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Skype Interviews before Applications


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I was hoping to gain some insight on any tips and tricks for Skype interviews before application submissions.

I am applying to PhD's this cycle for Fall 2020 admission (fingers crossed!) in the field of Cognitive Psychology, Neuroscience, Psychology with a focus in memory studies, etc. and have been lucky enough to secure some Skype chats with potential PI's to talk about overlapping interest, my background, and other PhD related topics of conversation. Since I have not applied yet and that is a few months out, does anyone have any tips for what to talk about or ask during these meetings? How formally should I prepare? Keep it more laid back to show how I could fit into their lab culture or professional to show more of my skills and technical abilities?


Any advice would be appreciated!



Morgan Glover

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  • 2 months later...

Hey, I've done a few of these before and they really vary by PI!

In some cases, the moment you connect the PI will start talking about their research projects, why they think it's interesting etc - basically trying to sell the PhD to you. For these ones, mine ended up going for over an hour even though we had agreed 15 minutes, so make sure you have a huge block of time around the interview. The main goal for you is to keep up with conversation, ask relevant questions about the research, and just build a good rapport.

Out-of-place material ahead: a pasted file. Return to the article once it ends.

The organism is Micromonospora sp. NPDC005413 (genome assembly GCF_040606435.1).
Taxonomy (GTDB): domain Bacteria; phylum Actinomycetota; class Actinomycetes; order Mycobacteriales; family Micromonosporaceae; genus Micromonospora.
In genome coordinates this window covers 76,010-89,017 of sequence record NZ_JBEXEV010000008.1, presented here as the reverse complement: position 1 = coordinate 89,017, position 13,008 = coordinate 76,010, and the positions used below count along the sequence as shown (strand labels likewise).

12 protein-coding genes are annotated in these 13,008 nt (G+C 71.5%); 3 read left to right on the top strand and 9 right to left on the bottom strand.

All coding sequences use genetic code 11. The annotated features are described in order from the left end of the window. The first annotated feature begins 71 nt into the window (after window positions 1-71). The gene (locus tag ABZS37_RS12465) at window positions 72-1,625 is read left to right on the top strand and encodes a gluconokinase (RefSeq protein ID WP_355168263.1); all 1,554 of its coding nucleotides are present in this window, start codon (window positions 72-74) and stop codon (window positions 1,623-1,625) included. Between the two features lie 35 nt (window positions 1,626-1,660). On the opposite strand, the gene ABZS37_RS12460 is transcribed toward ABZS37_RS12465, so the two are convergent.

Other Skype talks can be more awkward, where the PI hasn't prepared anything and expects you to start the ball rolling after you connect. In that case you'll want to have a couple of open questions you can ask cold, and then ask more based on however they answer. You might also want to spend a bit of time talking about yourself (e.g. your experience, your goals). If they're not trying to sell their project/institution to you then they might be expecting you to sell your application to them instead. These will hit more on the 15-20min mark and it can be awkward even stretching it out that far. 15 minutes can be a very long time in this case. 

Aside from research/field-specific questions, I usually asked about (i) any available professional development opportunities, like workshops on how to apply for postdocs, and (ii) how their lab/group would fit my own style, where I prefer more independence and freedom than most, or if they tend to be more prescriptive in what students do. 

Remember that you're vetting them just as much as they're vetting you! My second question definitely had the chance to go "wrong", but if they couldn't accommodate my research style then I couldn't do a PhD under them. 

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